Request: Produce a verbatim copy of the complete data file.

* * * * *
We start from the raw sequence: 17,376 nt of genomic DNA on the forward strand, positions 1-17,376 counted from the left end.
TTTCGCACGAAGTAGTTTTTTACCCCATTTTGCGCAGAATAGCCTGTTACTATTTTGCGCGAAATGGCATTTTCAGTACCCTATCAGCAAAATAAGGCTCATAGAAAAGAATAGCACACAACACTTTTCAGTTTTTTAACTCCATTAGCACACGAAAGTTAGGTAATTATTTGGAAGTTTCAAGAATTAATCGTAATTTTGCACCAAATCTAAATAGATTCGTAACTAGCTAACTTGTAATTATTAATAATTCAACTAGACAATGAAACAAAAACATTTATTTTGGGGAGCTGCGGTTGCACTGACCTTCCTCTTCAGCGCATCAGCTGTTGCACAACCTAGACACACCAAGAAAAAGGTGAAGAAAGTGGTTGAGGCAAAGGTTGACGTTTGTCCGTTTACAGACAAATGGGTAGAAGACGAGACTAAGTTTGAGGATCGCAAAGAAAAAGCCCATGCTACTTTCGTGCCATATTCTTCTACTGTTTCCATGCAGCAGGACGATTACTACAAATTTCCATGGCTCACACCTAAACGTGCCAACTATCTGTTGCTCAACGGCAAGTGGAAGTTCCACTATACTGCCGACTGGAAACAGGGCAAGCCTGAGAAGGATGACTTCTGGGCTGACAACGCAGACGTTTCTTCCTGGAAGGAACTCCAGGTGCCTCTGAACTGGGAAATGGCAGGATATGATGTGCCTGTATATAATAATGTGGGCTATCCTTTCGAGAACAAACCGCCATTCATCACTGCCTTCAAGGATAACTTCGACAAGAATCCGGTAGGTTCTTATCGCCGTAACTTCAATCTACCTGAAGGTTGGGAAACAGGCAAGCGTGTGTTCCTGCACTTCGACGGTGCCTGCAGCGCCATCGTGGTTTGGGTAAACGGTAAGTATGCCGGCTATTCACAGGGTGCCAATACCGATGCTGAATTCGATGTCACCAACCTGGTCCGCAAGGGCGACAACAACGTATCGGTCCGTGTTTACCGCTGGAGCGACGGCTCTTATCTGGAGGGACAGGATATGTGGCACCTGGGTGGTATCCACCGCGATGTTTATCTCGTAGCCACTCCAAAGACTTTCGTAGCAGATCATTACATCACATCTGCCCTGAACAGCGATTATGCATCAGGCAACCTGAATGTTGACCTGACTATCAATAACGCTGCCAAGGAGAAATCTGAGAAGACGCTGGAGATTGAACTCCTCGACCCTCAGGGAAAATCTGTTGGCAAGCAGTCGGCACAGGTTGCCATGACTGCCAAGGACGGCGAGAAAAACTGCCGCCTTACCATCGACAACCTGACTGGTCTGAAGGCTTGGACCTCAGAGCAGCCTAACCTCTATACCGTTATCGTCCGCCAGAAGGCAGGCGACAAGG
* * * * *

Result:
We start from the raw sequence: 17,376 nt of genomic DNA on the forward strand, positions 1-17,376 counted from the left end.
TTTCGCACGAAGTAGTTTTTTACCCCATTTTGCGCAGAATAGCCTGTTACTATTTTGCGCGAAATGGCATTTTCAGTACCCTATCAGCAAAATAAGGCTCATAGAAAAGAATAGCACACAACACTTTTCAGTTTTTTAACTCCATTAGCACACGAAAGTTAGGTAATTATTTGGAAGTTTCAAGAATTAATCGTAATTTTGCACCAAATCTAAATAGATTCGTAACTAGCTAACTTGTAATTATTAATAATTCAACTAGACAATGAAACAAAAACATTTATTTTGGGGAGCTGCGGTTGCACTGACCTTCCTCTTCAGCGCATCAGCTGTTGCACAACCTAGACACACCAAGAAAAAGGTGAAGAAAGTGGTTGAGGCAAAGGTTGACGTTTGTCCGTTTACAGACAAATGGGTAGAAGACGAGACTAAGTTTGAGGATCGCAAAGAAAAAGCCCATGCTACTTTCGTGCCATATTCTTCTACTGTTTCCATGCAGCAGGACGATTACTACAAATTTCCATGGCTCACACCTAAACGTGCCAACTATCTGTTGCTCAACGGCAAGTGGAAGTTCCACTATACTGCCGACTGGAAACAGGGCAAGCCTGAGAAGGATGACTTCTGGGCTGACAACGCAGACGTTTCTTCCTGGAAGGAACTCCAGGTGCCTCTGAACTGGGAAATGGCAGGATATGATGTGCCTGTATATAATAATGTGGGCTATCCTTTCGAGAACAAACCGCCATTCATCACTGCCTTCAAGGATAACTTCGACAAGAATCCGGTAGGTTCTTATCGCCGTAACTTCAATCTACCTGAAGGTTGGGAAACAGGCAAGCGTGTGTTCCTGCACTTCGACGGTGCCTGCAGCGCCATCGTGGTTTGGGTAAACGGTAAGTATGCCGGCTATTCACAGGGTGCCAATACCGATGCTGAATTCGATGTCACCAACCTGGTCCGCAAGGGCGACAACAACGTATCGGTCCGTGTTTACCGCTGGAGCGACGGCTCTTATCTGGAGGGACAGGATATGTGGCACCTGGGTGGTATCCACCGCGATGTTTATCTCGTAGCCACTCCAAAGACTTTCGTAGCAGATCATTACATCACATCTGCCCTGAACAGCGATTATGCATCAGGCAACCTGAATGTTGACCTGACTATCAATAACGCTGCCAAGGAGAAATCTGAGAAGACGCTGGAGATTGAACTCCTCGACCCTCAGGGAAAATCTGTTGGCAAGCAGTCGGCACAGGTTGCCATGACTGCCAAGGACGGCGAGAAAAACTGCCGCCTTACCATCGACAACCTGACTGGTCTGAAGGCTTGGACCTCAGAGCAGCCTAACCTCTATACCGTTATCGTCCGCCAGAAGGCAGGCGACAAGG